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Reggae, Hurling and 3 More Traditions That Were Just Granted Special Status by UNESCO

Experience the world, one wrestling match at a time.

Every year UNESCO updates its Intangible Cultural Heritage Lists, which seeks to ensure that traditions of essential cultural significance are preserved. The result of the committee’s 2018 deliberations includes a number of sports, musical styles, dances, theatre, and even bathing from around the globe.


This uniquely Jamaican musical form became the medium through which marginalized people made their voices heard. And indeed, heard around the world as reggae is perhaps the most popular addition to the UNESCO list. “The basic social functions of the music–as a vehicle for social commentary, a cathartic practice, and a means of praising God–have not changed,” said UNESCO in its announcement of its decision, “And the music continues to act as a voice for all.”

Where to experience it:
The largest reggae festival in Jamaica, Reggae Sumfest, is held every year in mid-July in Montego Bay


This ancient sport is the national game of Ireland. Indeed, hurling (also called camogie when it’s played by women) is not only played by heroes in Irish folklore but it’s believed to predate the country itself, as one form or another has been played on the island for 4,000 years. The field game, wherein players use a wooden stick to hit a small ball between the opposing team’s goal posts, remains popular to this day.

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Where to experience it:

Every year the final of the All-Ireland Championship is held at Croke Park in Dublin.

Ssireum (Traditional Korean Wrestling)

This traditional form of wrestling has been a popular pastime (and indeed the national sport) in Korea since the fourth century. Each wrestler wears a fabric belt (called a satba) that wraps around the waist and one thigh. Wrestlers then grab their opponent’s belt and whoever forces the other to touch the ground with any part of their body knee-level or higher is the victor. Ssireum is a staple of holidays and festivals with everyone—men and women, children and seniors—stepping into the ring, determined to earn an ox (the traditional award for winners) and the title of “Jangsa.”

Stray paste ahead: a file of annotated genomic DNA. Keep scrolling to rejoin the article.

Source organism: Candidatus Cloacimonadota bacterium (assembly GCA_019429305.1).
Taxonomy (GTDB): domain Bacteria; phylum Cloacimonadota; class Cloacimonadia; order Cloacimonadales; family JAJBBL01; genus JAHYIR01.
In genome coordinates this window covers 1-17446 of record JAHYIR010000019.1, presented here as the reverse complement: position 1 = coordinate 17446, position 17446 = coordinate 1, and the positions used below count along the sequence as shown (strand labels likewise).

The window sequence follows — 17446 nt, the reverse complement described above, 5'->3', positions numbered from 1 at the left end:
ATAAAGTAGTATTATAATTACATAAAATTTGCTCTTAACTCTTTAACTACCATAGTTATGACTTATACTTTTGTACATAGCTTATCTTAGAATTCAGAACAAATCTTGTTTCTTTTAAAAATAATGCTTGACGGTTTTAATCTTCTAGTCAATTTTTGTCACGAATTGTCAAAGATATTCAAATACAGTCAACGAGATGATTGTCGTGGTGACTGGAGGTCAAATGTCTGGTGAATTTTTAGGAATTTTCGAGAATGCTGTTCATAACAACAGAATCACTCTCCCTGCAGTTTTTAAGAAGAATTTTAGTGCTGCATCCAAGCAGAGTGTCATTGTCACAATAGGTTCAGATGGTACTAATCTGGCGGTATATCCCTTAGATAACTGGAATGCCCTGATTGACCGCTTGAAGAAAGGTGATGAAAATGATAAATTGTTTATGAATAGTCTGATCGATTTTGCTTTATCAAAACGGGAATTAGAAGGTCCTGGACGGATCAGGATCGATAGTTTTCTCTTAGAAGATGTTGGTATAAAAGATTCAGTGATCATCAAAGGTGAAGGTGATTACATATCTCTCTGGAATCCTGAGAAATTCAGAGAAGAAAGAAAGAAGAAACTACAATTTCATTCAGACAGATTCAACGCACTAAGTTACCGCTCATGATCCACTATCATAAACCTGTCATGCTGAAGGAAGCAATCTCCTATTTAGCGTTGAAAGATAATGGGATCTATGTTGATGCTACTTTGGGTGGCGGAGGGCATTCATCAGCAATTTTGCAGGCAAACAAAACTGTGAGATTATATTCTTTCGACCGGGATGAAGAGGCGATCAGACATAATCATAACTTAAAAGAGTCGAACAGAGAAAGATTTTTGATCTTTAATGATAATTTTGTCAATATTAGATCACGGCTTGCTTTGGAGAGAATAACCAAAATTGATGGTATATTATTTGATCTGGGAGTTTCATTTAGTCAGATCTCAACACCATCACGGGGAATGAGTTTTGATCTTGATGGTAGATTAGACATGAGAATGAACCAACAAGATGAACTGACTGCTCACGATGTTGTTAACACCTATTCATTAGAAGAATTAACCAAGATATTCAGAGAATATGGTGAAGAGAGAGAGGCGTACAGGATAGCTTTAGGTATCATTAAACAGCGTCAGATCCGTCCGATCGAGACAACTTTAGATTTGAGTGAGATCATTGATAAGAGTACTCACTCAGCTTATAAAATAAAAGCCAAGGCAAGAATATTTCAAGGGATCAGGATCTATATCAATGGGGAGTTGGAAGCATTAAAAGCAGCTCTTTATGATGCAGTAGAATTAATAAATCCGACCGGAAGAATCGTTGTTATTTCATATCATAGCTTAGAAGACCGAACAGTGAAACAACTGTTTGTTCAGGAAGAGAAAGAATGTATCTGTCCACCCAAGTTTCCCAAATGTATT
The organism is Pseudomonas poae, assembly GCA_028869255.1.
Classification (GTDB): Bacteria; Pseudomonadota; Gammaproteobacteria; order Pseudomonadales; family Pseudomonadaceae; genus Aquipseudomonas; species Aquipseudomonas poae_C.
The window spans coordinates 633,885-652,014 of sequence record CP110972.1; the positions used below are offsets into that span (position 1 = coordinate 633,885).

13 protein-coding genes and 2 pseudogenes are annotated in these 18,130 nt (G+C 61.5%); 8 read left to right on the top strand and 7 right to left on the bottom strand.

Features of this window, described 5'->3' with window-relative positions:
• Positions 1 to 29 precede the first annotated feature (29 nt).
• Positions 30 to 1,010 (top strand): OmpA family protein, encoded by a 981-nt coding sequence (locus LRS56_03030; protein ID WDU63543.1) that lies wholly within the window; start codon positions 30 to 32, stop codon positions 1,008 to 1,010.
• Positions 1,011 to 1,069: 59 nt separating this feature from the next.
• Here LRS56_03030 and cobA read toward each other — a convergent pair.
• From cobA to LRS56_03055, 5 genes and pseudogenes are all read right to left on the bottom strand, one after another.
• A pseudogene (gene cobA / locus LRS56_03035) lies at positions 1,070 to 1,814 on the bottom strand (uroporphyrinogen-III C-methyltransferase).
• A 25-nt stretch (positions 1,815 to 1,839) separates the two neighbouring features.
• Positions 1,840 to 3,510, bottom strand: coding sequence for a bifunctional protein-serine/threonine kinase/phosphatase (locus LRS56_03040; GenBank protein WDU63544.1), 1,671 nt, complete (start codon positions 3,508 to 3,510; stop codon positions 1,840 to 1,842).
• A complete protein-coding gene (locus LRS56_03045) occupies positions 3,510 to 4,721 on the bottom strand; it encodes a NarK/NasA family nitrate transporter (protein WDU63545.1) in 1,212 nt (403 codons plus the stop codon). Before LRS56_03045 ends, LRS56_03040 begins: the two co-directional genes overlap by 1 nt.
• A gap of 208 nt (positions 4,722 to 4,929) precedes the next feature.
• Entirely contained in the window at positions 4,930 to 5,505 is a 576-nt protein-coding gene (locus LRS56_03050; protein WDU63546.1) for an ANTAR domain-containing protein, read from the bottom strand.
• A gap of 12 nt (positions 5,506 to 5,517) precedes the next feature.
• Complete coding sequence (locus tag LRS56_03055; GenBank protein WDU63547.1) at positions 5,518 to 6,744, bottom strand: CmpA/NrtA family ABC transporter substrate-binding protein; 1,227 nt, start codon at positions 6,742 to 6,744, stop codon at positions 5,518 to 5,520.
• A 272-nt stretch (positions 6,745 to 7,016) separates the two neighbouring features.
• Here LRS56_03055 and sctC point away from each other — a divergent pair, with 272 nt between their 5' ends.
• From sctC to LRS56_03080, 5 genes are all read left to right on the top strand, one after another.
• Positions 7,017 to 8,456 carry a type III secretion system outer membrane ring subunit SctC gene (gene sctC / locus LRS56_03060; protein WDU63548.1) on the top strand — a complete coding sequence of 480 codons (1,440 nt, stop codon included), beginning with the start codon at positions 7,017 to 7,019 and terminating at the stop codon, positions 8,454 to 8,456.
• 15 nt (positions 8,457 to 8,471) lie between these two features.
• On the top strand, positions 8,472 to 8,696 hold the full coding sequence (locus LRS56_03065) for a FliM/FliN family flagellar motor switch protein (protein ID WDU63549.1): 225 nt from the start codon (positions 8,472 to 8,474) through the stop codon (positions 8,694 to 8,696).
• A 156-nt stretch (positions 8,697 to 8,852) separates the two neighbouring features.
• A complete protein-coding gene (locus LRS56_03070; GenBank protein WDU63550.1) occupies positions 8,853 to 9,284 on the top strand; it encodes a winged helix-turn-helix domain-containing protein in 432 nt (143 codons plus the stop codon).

Where to experience it:

Ssireum is frequently a staple of such seasonal festivals as Dano and Chuseok.


During this Japanese folk ritual, people will dress up in outlandish costumes and masks that depict deities and visit the homes of their neighbors, a representation of the belief that gods visit communities in order to celebrate the New Year or the changing of seasons. These rituals are essential as they help strengthen the sense of community.

Where to experience it:

The tradition varies based on the region but in the city of Oga there’s a strong emphasis on the masked practitioners to scare and scold young children.


Khon (Masked Dance Drama)

As a performing art, khon has it all. Music, acting, literature, dancing, stunning visuals, and (of course) masks. Khon performances, which are all drawn from Thailand’s national epic, “Ramakien,” represents the highbrow as it was developed for the enjoyment of the Siamese court but its spectacular presentation makes it a thrilling experience that anyone can enjoy.

Where to experience it:

The National Theatre in Bangkok stages traditional Thai performing arts, including khon.

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